“A light shade had been pulled down between the Black community and all things white, but one could see through it enough to develop a fear-admiration-contempt for the white ‘things’…But above all, their wealth that allowed them to waste was the most enviable.”

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A dam-burst of ideas, memories, impulses and thoughts

The Reason I JumpThe Reason I Jump: One boy’s voice from the silence of autism
by Naoki Higashida
translated from Japanese by K A Yoshida and David Mitchell

This was one of those random finds that make a great bookshop great. Not that it’s the best book ever, but it’s genuinely interesting and different and, despite being fairly new and translated by one of my favourite authors (plus his wife), I hadn’t heard of it. But it was on display in the non-fiction shelves and Mitchell’s name jumped out at me.

This is somewhere between a memoir and a factual study of autism. Higashida is autistic and at the time of writing was just 13 years old. He struggled with vocal communication, behaviour problems and even written communication, but had worked with his mother and a teacher to create an alphabet-grid system whereby he pointed at words or letters to be understood. (He did also learn to type on a computer and started a blog, so this book isn’t entirely miraculous.) With this book he found a way to explain his experience of autism that was fresh and new to parents and other adults who have regular contact with autistic children. It’s written in the form of questions and answers, with a few very short stories dropped in. There’s some lovely sections about how important nature is to Higashida, partly because it places no demands on him.

“Why do people with autism often cup their ears? Is it when there’s a lot of noise?

…The problem here is that you don’t understand how these noises affect us. It’s not quite that the noises grate on our nerves. It’s more to do with a fear that if we keep listening, we’ll lose all sense of where we are. At times like these, it feels as if the ground is shaking and the landscape around us starts coming to get us, and it’s absolutely terrifying. So cupping our ears is a measure we take to protect ourselves, and get back our grip on where we are.”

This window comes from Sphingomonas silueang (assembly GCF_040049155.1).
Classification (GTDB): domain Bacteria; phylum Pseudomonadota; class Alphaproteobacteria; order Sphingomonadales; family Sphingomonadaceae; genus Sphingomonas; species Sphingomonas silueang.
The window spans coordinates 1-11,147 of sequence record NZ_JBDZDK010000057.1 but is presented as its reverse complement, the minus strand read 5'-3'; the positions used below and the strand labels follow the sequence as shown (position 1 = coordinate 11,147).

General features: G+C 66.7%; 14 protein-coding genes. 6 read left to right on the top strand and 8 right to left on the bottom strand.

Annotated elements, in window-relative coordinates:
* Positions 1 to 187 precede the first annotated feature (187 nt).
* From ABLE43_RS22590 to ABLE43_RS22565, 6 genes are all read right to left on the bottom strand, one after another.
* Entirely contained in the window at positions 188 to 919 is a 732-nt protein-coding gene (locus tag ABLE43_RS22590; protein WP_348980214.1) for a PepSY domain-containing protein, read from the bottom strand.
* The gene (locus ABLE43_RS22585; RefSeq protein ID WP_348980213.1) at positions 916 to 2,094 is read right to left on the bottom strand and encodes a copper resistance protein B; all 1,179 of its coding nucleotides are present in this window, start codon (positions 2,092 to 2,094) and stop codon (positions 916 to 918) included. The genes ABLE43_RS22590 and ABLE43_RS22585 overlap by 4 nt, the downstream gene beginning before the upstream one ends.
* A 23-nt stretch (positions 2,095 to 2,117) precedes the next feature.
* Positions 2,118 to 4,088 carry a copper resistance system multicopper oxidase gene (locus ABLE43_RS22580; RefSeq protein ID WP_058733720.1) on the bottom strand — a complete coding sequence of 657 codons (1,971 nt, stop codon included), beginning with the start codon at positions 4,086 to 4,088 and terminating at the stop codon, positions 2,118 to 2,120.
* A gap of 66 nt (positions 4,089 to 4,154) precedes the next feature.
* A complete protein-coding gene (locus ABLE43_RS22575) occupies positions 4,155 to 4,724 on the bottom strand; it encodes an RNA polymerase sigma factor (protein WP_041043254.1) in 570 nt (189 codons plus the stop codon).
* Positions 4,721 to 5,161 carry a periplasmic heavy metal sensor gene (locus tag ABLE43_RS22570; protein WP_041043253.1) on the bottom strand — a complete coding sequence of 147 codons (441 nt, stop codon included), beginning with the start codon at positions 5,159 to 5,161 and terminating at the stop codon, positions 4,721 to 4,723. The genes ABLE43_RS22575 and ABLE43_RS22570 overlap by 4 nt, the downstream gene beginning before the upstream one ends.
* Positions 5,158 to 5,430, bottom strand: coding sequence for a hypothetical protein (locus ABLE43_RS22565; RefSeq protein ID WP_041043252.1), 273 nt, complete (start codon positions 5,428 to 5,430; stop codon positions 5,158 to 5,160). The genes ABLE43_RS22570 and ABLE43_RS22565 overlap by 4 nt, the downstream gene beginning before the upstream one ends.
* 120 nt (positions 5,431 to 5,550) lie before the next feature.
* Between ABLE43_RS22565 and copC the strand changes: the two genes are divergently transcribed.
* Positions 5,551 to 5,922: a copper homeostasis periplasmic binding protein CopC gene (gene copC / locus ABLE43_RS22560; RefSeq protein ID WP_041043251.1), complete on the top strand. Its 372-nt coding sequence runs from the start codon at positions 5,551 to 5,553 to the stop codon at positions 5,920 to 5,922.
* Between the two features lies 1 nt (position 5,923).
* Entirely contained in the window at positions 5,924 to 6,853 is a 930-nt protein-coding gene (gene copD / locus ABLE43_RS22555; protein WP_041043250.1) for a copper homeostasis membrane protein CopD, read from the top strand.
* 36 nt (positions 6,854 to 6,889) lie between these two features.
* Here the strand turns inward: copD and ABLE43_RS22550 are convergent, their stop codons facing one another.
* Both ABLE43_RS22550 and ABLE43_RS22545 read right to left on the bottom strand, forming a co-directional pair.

For many readers, Higashida’s words were a true breakthrough in their understanding of their own autistic child, and the book was a minor hit in his native Japan. One of those readers was Yoshida, and she immediately started to translate the book so that she could share it, initially with her husband and friends in Ireland, and then, once Mitchell had done some polishing and written an introduction, they published it to reach a much wider audience. There has apparently been some controversy about how much Mitchell polished, with some readers saying this doesn’t sound like a child’s writing. I must say I wholly disagree. Higashida sounds if anything surprisingly typical for his age – presumptive, repetitive and a little self-obsessed, thinking he’s learned to see the wider world but not really anywhere close to that yet.

I don’t mean to sound unkind. This is a very interesting and readable book about a condition that is incredibly difficult to understand. While nothing Higashida has to say was totally revelatory for me and he presumes to speak for all children with autism as if his own experience is universal, I’m really glad I have read it and can definitely see how valuable it could be to anyone who deals with autism. But let’s face it, Mitchell’s introduction is the best bit.

“Imagine a daily life in which your faculty of speech is taken away. Explaining you’re hungry or tired is now as beyond your powers as a chat with a friend… Now imagine that after you lose your ability to communicate, the editor-in-residence who orders your thoughts walks out without notice. The chances are that you never knew this mind-editor existed but, now that he or she has gone, you realize too late how they allowed your mind to function for all these years. A dam-burst of ideas, memories, impulses and thoughts is cascading over you, unstoppably.”